Tag Archives: pole barn safety

Construction Safety Trajedy

Sometimes Things Go Tragically Wrong

Construction safety is nothing to overlook. Even the most experienced among us can make errors (read a very personal story here: https://www.hansenpolebuildings.com/2011/07/dont-take-a-fall/)

Tuesday, September 8, 2015 an under construction building in Queenstown, Maryland had some challenges. Here is the story:

“Two construction workers were flown to the University of Maryland Shock Trauma Center in Baltimore for treatment after a building they were working on in Queenstown collapsed Tuesday, Sept. 8.

barn collapse The Queen Anne’s County Sheriff’s Office, Queenstown Volunteer Fire Department, Queen Anne’s County Emergency Medical Services and Maryland State Police MedEvac responded Tuesday afternoon to 201 Overlook Drive, where the floor gave way in a pole barn-type structure under construction, according to the sheriff’s office. Five construction workers fell through the floor to the ground, police said.

Police said the structure is believed to be intended for personal use as a barn in a residential area.

 In addition to the two workers flown to Shock Trauma, a third worker was taken by ambulance to University of Maryland Shore Medical Center in Easton. The other two workers refused treatment, the sheriff’s office said.

 Maryland Occupational Safety and Health also responded. The scene was made safe by the county contractual building inspector, police said.

 The cause of the accident and the names of those involved were not released on Tuesday evening.”

To set the record straight, this particular building, while it may be a barn, is not a post frame (pole) type structure. The building framework is stick frame (stud walls) built upon a poured concrete foundation wall.

What happened here?

I spent a fair amount of my life in the metal connector plated prefabricated wood roof truss industry. Generally, if a truss is going to fail it is due to improper, or a lack of, truss bracing.

(Read more here: https://www.hansenpolebuildings.com/2014/12/temporary-truss-bracing/)

Looking at the photos of this building, nowhere is any diagonal or X bracing evident which would have prevented the trusses from toppling over given the least amount of wind or vibration. I am frankly amazed they were able to get all of the trusses up and in place before the collapse.  The best I can see on the photos is minimal blocking between the trusses, which is totally inadequate given the height and weight of the trusses.

Don’t become the next tragedy we read about on the internet. Be safe, be smart, and use sound construction safety practices. And finally, follow sound building principles, thoroughly bracing as you go!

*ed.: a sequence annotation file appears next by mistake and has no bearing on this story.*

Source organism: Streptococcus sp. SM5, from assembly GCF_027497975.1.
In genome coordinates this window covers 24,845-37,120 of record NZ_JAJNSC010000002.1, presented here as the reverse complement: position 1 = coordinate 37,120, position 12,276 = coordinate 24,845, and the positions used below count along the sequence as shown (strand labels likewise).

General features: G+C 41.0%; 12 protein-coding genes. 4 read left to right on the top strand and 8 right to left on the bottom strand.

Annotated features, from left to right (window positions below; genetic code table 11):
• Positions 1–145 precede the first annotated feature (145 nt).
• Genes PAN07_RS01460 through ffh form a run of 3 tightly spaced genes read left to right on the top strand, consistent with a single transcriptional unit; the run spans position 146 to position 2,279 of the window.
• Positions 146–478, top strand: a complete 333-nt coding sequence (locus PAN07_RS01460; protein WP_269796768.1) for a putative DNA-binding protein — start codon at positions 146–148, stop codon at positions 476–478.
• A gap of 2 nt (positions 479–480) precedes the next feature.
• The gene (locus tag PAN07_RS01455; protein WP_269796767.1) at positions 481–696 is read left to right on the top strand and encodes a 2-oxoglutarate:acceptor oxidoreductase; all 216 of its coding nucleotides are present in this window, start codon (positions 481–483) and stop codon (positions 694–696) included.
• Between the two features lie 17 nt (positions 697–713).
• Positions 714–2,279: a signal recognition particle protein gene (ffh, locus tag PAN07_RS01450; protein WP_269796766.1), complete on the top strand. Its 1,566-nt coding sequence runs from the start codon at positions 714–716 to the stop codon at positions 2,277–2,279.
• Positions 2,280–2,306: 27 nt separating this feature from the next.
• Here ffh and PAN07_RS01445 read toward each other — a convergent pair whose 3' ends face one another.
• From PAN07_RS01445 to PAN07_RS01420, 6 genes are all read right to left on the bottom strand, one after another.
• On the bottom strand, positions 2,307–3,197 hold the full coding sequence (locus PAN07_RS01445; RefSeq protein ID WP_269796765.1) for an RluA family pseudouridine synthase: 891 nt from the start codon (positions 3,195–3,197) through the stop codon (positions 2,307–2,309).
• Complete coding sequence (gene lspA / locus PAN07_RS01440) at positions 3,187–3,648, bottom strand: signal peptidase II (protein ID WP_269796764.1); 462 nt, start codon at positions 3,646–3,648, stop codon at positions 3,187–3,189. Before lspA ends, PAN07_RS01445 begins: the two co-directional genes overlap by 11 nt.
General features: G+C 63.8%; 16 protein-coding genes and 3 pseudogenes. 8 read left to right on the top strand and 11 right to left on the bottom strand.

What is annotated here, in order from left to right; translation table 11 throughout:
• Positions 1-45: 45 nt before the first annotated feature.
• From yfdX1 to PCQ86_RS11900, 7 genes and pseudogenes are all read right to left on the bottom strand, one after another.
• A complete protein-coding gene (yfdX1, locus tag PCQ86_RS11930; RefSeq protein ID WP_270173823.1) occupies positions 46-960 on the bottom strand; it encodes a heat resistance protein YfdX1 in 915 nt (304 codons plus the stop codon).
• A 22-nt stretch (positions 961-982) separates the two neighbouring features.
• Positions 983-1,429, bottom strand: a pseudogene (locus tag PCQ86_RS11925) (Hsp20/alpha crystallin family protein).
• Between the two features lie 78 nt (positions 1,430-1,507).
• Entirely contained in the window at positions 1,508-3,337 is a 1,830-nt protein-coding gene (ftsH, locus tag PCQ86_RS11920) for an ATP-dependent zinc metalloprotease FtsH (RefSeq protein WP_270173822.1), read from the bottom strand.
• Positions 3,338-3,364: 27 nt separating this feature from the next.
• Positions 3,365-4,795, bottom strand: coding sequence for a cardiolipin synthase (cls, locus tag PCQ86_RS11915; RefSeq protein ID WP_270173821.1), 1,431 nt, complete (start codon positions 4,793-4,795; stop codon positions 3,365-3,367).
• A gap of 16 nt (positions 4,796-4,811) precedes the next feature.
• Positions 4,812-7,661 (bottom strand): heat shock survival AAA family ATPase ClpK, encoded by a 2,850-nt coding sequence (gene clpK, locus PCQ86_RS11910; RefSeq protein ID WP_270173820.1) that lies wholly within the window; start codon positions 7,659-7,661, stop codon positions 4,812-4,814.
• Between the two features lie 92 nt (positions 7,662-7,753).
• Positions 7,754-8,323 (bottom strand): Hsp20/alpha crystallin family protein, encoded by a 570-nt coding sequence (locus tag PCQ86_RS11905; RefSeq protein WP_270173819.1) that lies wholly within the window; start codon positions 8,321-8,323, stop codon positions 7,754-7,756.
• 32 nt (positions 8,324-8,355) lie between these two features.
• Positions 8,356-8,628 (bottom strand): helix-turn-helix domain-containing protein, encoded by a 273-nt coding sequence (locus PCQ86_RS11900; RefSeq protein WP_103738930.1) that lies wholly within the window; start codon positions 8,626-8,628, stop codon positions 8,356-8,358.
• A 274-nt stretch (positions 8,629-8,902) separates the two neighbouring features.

Pole Barn Security – Police Offer Tips To Prevent Theft

OK, I admit, at times I can be a bit “over-the-top” when it comes to pole buildings. I even get Google alerts for any stories which mention pole buildings! Nearly every day there is an alert about a pole building having been broken into. Pretty sad, when one thinks about it, as the concept of a new pole building is to protect those valuables.

Much of the information below is from a November 6, 2013 article written by Jim Hayden for The Holland Sentinel:

pole barn securityAlllegan County — Allegan County Sheriff’s Office deputies and the Michigan State Police are investigating several break-ins and thefts over the last few weeks in the northwest corner of the county. Areas in Laketown and Manlius townships have seen most of the thefts.

The suspects are taking items from pole barns and outbuildings. They most likely have a vehicle large enough to transport tools and equipment such as generators and air compressors.

 Now is a good time to conduct a pole barn security audit and inspect home security procedures, said Capt. Frank Baker of the sheriff’s office.

 “For example, if you have been putting off on buying or installing a motion sensor light on your pole barn, now would be a great time to complete that project,” he said in a press release.

 If you see any suspicious activity, call 911.

 The sheriff’s department has several tips to help secure pole barns:

 • Walk around your home and outbuildings in the daylight and check for items outside that someone could use to gain entry to a building, remove items people could use to climb in a window and trim back shrubs and landscaping to prevent people from concealing themselves.

• Walk around your pole building after dark and check areas for additional lighting, if current lighting is directed properly and if doors and windows are visible in the light.

 • Walk around the inside of your outbuildings to see if the windows are locked, if valuables are hidden and if you have recorded serial numbers or taken photos of valuables to assist in recovery if they are stolen.

• Other tips include adding deadbolt locks, asking neighbors to keep an eye on the property and watching for strange vehicles in the area. Don’t post your work schedule or vacation plans on social media.

Much of this is just common sense, but common sense isn’t always common – and far too often, action is delayed until too late – after there has been a break-in.